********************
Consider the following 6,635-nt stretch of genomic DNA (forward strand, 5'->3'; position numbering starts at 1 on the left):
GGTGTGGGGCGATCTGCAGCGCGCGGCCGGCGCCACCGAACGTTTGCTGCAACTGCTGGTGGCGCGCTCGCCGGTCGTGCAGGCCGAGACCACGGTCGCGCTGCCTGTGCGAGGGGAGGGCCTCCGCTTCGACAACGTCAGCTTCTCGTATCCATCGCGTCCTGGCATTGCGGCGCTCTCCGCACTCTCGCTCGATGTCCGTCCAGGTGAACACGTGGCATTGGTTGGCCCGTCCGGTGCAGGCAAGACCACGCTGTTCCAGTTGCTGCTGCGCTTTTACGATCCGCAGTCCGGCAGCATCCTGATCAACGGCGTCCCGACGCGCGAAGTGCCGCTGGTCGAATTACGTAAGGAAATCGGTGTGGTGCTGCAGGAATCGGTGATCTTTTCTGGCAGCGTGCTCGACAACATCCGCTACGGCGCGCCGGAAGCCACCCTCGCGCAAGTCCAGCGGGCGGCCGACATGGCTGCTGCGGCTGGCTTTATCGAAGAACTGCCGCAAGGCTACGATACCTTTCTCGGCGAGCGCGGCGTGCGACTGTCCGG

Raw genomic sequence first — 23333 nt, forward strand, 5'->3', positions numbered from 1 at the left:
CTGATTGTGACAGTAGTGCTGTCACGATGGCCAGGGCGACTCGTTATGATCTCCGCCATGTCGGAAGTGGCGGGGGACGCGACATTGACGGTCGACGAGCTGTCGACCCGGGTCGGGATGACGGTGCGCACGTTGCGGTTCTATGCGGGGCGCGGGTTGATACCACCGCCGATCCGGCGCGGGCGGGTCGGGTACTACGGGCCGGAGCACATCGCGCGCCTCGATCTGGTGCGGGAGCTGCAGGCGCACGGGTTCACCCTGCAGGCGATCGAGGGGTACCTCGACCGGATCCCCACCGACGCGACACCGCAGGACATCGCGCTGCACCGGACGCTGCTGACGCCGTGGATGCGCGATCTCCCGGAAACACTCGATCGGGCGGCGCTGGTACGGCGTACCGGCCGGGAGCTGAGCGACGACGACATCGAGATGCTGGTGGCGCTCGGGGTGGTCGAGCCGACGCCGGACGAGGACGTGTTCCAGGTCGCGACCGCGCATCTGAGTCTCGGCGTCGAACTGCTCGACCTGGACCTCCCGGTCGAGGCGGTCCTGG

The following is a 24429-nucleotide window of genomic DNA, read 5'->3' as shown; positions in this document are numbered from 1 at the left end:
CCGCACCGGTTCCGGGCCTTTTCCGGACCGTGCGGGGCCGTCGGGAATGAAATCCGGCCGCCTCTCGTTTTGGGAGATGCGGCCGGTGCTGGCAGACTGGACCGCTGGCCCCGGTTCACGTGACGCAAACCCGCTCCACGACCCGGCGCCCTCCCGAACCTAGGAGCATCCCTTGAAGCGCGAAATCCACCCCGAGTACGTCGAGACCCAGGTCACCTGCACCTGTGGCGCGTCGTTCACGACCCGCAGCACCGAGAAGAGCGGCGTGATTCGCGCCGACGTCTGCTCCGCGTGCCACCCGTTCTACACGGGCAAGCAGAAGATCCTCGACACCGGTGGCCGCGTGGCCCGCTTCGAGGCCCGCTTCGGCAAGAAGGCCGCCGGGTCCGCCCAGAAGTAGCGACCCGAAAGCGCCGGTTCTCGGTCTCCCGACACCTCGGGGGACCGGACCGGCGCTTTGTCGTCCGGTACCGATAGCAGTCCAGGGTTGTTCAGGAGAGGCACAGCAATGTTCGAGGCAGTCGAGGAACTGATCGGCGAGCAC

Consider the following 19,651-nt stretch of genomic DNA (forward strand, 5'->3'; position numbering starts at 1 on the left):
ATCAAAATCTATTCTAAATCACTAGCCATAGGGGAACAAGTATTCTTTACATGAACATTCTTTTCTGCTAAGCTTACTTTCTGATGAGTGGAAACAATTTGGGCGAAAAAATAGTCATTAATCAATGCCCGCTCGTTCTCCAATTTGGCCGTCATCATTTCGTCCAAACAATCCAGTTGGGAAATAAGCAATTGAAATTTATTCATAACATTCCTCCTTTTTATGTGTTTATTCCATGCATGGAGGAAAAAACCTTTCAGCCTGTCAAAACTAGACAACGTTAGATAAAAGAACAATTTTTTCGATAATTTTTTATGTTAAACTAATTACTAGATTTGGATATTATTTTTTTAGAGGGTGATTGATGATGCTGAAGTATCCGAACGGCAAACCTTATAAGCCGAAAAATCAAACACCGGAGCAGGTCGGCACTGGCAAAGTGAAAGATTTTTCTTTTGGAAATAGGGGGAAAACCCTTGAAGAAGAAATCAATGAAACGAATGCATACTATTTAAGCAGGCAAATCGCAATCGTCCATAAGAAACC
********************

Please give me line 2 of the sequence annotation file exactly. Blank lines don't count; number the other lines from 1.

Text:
GGTGTGGGGCGATCTGCAGCGCGCGGCCGGCGCCACCGAACGTTTGCTGCAACTGCTGGTGGCGCGCTCGCCGGTCGTGCAGGCCGAGACCACGGTCGCGCTGCCTGTGCGAGGGGAGGGCCTCCGCTTCGACAACGTCAGCTTCTCGTATCCATCGCGTCCTGGCATTGCGGCGCTCTCCGCACTCTCGCTCGATGTCCGTCCAGGTGAACACGTGGCATTGGTTGGCCCGTCCGGTGCAGGCAAGACCACGCTGTTCCAGTTGCTGCTGCGCTTTTACGATCCGCAGTCCGGCAGCATCCTGATCAACGGCGTCCCGACGCGCGAAGTGCCGCTGGTCGAATTACGTAAGGAAATCGGTGTGGTGCTGCAGGAATCGGTGATCTTTTCTGGCAGCGTGCTCGACAACATCCGCTACGGCGCGCCGGAAGCCACCCTCGCGCAAGTCCAGCGGGCGGCCGACATGGCTGCTGCGGCTGGCTTTATCGAAGAACTGCCGCAAGGCTACGATACCTTTCTCGGCGAGCGCGGCGTGCGACTGTCCGG